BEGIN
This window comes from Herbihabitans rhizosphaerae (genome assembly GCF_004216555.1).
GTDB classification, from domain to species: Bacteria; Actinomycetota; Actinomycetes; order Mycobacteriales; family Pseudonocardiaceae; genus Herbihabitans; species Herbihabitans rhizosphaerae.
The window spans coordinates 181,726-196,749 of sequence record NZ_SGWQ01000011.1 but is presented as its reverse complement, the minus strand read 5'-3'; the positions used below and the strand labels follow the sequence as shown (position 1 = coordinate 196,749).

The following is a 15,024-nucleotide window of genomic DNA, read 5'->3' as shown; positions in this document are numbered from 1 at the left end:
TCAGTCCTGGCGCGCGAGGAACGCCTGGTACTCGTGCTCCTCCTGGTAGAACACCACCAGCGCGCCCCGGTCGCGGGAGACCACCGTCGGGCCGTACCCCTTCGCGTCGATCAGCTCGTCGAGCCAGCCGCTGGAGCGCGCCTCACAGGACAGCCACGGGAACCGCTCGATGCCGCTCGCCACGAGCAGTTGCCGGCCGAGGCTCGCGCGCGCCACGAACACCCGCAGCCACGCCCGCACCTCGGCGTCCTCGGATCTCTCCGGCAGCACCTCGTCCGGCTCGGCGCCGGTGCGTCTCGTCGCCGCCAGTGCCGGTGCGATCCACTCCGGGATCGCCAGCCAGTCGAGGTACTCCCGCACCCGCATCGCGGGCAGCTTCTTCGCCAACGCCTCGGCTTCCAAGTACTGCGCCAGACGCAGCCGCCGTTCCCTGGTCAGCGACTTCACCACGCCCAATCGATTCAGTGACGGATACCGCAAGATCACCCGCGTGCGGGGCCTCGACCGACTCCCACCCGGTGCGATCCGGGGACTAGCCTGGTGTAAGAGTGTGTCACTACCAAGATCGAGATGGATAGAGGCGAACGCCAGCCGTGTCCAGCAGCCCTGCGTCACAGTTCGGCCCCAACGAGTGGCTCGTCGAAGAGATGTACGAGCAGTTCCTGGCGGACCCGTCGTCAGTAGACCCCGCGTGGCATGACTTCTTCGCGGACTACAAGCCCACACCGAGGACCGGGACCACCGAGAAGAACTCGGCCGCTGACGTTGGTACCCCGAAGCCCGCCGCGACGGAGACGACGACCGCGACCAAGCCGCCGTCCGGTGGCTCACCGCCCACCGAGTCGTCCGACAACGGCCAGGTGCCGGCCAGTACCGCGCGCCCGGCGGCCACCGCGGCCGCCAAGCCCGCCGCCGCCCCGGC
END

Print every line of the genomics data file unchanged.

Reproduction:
This window comes from Herbihabitans rhizosphaerae (genome assembly GCF_004216555.1).
GTDB classification, from domain to species: Bacteria; Actinomycetota; Actinomycetes; order Mycobacteriales; family Pseudonocardiaceae; genus Herbihabitans; species Herbihabitans rhizosphaerae.
The window spans coordinates 181,726-196,749 of sequence record NZ_SGWQ01000011.1 but is presented as its reverse complement, the minus strand read 5'-3'; the positions used below and the strand labels follow the sequence as shown (position 1 = coordinate 196,749).

The following is a 15,024-nucleotide window of genomic DNA, read 5'->3' as shown; positions in this document are numbered from 1 at the left end:
TCAGTCCTGGCGCGCGAGGAACGCCTGGTACTCGTGCTCCTCCTGGTAGAACACCACCAGCGCGCCCCGGTCGCGGGAGACCACCGTCGGGCCGTACCCCTTCGCGTCGATCAGCTCGTCGAGCCAGCCGCTGGAGCGCGCCTCACAGGACAGCCACGGGAACCGCTCGATGCCGCTCGCCACGAGCAGTTGCCGGCCGAGGCTCGCGCGCGCCACGAACACCCGCAGCCACGCCCGCACCTCGGCGTCCTCGGATCTCTCCGGCAGCACCTCGTCCGGCTCGGCGCCGGTGCGTCTCGTCGCCGCCAGTGCCGGTGCGATCCACTCCGGGATCGCCAGCCAGTCGAGGTACTCCCGCACCCGCATCGCGGGCAGCTTCTTCGCCAACGCCTCGGCTTCCAAGTACTGCGCCAGACGCAGCCGCCGTTCCCTGGTCAGCGACTTCACCACGCCCAATCGATTCAGTGACGGATACCGCAAGATCACCCGCGTGCGGGGCCTCGACCGACTCCCACCCGGTGCGATCCGGGGACTAGCCTGGTGTAAGAGTGTGTCACTACCAAGATCGAGATGGATAGAGGCGAACGCCAGCCGTGTCCAGCAGCCCTGCGTCACAGTTCGGCCCCAACGAGTGGCTCGTCGAAGAGATGTACGAGCAGTTCCTGGCGGACCCGTCGTCAGTAGACCCCGCGTGGCATGACTTCTTCGCGGACTACAAGCCCACACCGAGGACCGGGACCACCGAGAAGAACTCGGCCGCTGACGTTGGTACCCCGAAGCCCGCCGCGACGGAGACGACGACCGCGACCAAGCCGCCGTCCGGTGGCTCACCGCCCACCGAGTCGTCCGACAACGGCCAGGTGCCGGCCAGTACCGCGCGCCCGGCGGCCACCGCGGCCGCCAAGCCCGCCGCCGCCCCGGC